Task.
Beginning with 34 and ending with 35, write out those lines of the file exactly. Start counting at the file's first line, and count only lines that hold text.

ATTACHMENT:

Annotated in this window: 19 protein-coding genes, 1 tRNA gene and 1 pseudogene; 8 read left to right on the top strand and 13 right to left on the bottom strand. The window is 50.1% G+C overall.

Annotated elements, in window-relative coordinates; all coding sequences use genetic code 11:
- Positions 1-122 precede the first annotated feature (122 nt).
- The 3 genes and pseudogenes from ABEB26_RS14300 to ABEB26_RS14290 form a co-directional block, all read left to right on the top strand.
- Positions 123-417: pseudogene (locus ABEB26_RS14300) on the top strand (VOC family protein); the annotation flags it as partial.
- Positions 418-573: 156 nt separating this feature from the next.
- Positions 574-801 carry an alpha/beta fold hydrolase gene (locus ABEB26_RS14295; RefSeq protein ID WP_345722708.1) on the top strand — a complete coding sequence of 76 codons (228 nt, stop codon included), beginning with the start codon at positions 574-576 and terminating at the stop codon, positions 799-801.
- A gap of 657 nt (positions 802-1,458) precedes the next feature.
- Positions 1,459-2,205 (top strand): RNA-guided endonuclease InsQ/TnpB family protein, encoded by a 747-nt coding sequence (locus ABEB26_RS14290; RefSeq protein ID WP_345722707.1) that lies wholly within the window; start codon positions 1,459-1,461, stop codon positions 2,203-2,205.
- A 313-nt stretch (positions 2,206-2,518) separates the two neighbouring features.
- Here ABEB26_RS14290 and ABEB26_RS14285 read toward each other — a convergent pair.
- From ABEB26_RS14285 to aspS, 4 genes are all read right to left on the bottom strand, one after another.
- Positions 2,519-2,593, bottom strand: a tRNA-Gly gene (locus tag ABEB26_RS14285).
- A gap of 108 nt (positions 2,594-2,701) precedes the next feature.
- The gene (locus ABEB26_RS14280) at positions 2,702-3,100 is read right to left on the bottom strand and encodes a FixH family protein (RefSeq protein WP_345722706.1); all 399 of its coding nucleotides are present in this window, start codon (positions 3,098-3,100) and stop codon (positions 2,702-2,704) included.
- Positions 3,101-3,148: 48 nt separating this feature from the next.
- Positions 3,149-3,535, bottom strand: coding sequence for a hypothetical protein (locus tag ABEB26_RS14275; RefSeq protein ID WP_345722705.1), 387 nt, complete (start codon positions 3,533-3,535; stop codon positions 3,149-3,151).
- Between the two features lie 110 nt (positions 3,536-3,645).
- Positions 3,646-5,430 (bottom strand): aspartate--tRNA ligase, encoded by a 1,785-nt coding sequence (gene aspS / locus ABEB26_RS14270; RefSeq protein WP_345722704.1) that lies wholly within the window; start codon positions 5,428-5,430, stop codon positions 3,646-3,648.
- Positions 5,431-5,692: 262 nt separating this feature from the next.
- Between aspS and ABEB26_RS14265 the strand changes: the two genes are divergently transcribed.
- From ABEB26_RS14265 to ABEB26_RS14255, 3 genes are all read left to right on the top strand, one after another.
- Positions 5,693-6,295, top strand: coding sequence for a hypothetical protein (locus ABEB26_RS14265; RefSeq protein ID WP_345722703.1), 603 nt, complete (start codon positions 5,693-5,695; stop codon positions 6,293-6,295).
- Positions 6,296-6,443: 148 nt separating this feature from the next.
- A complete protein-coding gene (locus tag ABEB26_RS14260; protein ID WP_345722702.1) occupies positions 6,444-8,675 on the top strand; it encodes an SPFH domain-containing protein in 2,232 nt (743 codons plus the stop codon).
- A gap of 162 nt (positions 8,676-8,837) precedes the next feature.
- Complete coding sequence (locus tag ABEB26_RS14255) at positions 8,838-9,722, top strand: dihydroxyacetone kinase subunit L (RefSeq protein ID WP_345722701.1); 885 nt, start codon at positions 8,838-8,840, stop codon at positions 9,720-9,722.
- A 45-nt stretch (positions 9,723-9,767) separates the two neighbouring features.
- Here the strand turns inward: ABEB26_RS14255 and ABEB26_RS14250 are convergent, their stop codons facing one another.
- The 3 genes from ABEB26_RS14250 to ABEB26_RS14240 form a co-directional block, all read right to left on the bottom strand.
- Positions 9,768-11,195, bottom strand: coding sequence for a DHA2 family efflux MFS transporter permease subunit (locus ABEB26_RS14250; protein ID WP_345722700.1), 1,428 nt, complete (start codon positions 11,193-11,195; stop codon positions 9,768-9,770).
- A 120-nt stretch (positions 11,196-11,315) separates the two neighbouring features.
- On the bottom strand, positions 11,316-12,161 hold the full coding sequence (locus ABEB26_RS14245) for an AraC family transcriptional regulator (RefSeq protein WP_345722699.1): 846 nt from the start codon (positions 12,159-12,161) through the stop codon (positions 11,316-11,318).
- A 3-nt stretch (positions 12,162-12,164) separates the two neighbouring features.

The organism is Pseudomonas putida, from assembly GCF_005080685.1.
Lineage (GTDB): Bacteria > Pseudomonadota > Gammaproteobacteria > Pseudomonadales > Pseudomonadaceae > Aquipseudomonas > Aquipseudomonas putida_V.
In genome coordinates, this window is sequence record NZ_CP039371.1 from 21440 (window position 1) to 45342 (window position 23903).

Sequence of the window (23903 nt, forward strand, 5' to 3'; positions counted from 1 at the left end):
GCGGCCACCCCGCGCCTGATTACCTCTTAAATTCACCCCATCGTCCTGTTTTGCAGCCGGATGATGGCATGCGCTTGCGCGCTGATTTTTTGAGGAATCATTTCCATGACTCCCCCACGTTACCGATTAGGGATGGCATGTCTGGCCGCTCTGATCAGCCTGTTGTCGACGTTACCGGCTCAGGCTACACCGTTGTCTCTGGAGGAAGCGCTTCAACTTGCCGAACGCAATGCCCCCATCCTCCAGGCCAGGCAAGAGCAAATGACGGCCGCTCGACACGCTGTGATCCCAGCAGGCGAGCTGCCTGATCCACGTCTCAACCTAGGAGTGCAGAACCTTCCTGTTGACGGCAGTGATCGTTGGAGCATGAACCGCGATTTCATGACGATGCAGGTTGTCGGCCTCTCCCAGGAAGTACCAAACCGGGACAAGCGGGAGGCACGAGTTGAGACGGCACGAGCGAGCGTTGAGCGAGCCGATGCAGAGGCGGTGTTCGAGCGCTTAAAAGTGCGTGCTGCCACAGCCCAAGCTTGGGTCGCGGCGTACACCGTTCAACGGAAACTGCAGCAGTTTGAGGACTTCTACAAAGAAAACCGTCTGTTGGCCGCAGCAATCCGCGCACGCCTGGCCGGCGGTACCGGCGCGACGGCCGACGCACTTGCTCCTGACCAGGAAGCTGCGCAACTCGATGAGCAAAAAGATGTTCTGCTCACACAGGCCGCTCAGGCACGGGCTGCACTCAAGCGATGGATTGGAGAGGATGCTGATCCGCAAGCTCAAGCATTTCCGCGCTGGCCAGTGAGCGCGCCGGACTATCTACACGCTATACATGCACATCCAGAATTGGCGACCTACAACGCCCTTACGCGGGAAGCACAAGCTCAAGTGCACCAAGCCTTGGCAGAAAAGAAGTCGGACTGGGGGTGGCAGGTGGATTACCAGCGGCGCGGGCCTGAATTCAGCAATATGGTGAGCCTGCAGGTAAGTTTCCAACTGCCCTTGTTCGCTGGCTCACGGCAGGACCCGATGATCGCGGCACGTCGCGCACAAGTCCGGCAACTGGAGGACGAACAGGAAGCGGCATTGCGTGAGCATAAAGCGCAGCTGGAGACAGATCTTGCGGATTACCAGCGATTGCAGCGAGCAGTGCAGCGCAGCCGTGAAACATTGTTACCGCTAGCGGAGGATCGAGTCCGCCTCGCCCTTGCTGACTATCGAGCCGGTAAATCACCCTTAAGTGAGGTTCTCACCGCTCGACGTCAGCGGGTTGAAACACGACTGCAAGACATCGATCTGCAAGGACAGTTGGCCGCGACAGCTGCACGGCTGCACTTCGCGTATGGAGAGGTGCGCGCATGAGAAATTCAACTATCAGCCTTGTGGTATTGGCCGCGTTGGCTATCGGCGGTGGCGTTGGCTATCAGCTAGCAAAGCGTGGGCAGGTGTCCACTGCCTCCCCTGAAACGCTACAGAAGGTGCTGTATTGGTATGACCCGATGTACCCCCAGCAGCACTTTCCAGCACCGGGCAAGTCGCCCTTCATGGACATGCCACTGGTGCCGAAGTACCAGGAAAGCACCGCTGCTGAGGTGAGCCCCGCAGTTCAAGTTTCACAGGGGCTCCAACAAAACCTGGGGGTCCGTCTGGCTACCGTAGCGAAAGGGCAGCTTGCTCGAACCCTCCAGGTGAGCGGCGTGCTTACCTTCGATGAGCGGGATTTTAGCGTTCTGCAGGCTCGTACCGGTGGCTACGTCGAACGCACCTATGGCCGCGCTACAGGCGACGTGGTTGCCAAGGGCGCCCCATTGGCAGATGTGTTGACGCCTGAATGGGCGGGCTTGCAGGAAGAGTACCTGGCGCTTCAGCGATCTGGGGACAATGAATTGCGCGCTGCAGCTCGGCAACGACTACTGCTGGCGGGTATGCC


- A 3-nt stretch (positions 12,162-12,164) separates the two neighbouring features.

The organism is Pseudomonas putida, from assembly GCF_005080685.1.